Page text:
|A typical backcountry cabin.|
Rosanna Farrow was proud of the fact that she had five sons old enough to fight for liberty. When her boys went to war, she and her daughters were left alone, unprotected and surrounded by Tory neighbors. There was often not enough food, and sometimes when their home was in danger from the enemy, they hid out in the woods and swamps in hollow trees and the rocky coves of the Enoree River.
They slept with pistols or weapons of some kind under their pillows, for they never knew when the enemy would come to their door.
One night, a messenger came to tell her that three of her sons had been captured and were in a jail in Ninety-Six, a British post in the SC backcountry. The commander, Colonel Cruger, who was prepared to hang the boys, offered to trade them one rebel for two British soldiers.
|Lt. Col. John H. Cruger|
After instructing her daughters to stay indoors and to keep the doors and windows closed, she grabbed a rifle and ran to the stable where she caught and saddled a colt. The only horse left on the place, it had never been ridden. Nevertheless, she sprung into the saddle and bound herself to it with a girth. As she rode away, she shouted to her daughters, “It is not the most comfortable way of riding.”
She made her way towards Fair Forest camp in the present region of Spartanburg, SC. This region was inhabited by only a few hunters and some scattered families and Indians. Her path was a lonely wilderness, broken only by hills and streams.
Arriving at Colonel Williams' camp, he granted her six British prisoners and a guard. Not stopping for rest, she rode on for miles through barren wilderness and gloomy forest. Before daybreak of the second night of her wild ride, she caught sight of the English standard waving above the scarlet uniforms of the British, and with her apron as a flag of truce, she dashed up to the camp commander, Colonel Cruger, and informed him of her mission.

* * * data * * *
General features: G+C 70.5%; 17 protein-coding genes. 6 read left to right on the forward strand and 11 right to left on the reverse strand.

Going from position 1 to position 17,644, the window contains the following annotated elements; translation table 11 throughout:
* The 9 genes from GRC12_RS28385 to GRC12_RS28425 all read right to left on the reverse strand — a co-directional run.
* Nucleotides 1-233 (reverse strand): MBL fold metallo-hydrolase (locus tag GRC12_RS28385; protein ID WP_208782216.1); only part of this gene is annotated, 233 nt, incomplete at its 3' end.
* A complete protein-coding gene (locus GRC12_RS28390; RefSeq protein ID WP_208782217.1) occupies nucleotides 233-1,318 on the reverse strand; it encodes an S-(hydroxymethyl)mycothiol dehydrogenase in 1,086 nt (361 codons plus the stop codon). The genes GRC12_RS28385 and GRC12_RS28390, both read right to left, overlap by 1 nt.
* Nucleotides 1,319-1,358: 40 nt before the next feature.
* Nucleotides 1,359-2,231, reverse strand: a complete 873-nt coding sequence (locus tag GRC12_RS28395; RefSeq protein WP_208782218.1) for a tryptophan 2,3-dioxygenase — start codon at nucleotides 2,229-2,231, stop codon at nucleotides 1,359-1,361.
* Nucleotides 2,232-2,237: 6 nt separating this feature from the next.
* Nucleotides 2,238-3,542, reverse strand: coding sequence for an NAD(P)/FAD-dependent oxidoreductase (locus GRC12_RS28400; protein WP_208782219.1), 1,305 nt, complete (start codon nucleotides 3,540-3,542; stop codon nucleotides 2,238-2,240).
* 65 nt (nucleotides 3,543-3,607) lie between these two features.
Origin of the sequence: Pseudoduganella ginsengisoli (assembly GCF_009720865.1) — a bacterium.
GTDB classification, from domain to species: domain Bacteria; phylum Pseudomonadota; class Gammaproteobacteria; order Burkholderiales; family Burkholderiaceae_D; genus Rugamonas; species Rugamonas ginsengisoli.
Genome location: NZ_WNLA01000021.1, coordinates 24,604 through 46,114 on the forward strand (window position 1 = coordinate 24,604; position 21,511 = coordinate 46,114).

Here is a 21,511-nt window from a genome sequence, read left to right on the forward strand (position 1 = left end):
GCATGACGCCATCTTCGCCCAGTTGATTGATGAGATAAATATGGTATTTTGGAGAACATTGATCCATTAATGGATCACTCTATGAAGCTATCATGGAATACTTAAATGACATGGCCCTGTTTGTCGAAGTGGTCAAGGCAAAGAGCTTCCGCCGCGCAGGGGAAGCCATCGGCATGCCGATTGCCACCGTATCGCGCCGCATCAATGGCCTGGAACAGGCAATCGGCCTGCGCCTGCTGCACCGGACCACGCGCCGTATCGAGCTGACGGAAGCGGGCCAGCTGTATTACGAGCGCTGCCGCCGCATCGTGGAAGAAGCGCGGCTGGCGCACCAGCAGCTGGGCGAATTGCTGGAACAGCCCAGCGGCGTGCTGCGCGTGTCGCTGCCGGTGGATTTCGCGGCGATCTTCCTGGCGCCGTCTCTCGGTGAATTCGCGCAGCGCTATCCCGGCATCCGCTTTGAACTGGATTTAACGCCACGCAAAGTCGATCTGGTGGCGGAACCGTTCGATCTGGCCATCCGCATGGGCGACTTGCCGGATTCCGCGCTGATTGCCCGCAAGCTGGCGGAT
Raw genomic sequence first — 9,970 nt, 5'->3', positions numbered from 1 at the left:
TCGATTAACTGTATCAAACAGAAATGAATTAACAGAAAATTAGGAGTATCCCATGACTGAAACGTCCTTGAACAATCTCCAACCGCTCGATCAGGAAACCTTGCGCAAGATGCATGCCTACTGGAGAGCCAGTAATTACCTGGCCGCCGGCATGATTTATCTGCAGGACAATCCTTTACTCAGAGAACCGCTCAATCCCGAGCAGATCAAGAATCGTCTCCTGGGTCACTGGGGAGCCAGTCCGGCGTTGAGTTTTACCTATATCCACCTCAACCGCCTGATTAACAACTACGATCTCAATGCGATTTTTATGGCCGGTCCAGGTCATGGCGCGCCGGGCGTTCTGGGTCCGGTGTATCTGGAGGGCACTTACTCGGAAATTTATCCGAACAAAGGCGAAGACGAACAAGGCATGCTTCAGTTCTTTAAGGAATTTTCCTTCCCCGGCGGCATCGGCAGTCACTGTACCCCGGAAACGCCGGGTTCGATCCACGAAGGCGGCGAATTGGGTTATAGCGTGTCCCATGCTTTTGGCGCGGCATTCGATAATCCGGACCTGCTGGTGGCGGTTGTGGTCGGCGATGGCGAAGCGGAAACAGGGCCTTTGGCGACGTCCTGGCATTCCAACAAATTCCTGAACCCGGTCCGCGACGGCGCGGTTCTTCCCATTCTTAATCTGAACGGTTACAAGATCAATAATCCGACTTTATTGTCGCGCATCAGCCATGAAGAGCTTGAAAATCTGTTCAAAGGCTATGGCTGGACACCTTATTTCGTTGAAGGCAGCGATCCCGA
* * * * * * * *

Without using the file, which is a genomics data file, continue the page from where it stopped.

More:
Colonel Cruger replied, “Well, you are just in time, for I had given orders for those rebellious youngsters of yours to be hanged at sunrise, but I guess you can take the rebels.”
“My sons!” she cried, then turning with eyes flashing with indignation, she retorted, “I have given you two for one, Colonel Cruger, but understand that I consider it the best trade I ever made, for rest assured, hereafter the ‘Farrow boys’ will whip you four to one.”
As she dashed off followed by her sons, a soldier remarked, “That's a pretty good speech for so dainty a lady, but she is as warm for the cause as the men.”
So long as she lived, Mrs. Farrow was admired and loved, and it is said that even years after, the eyes of the British soldiers flashed with pleasure when they talked of this South Carolina daughter.
One of her boys, Samuel, lived to represent Pinckney District in Congress, and a portrait of him now hangs in Washington showing the sabre scar on his face made at the Battle of Musgrove's Hill.
Samuel Farrow lies buried in the family burying ground near Enoree Station in Spartanburg County. Where the noble mother lies is not known, but history will always cherish the memory of one whose warm heart and love of country prompted her to so daring a deed of heroism.
(A lot of this information was taken directly from An Essay, by Miss Ruth Petty, Converse College, Class of 1897)
Footnote: Samuel Farrow served in the US Congress and the SC House and was Lt. Governor of SC from 1810-1812. Subsequent research indicates that Mrs. Farrow's burial place was found along with other family members in a pasture near the Enoree River in South Carolina.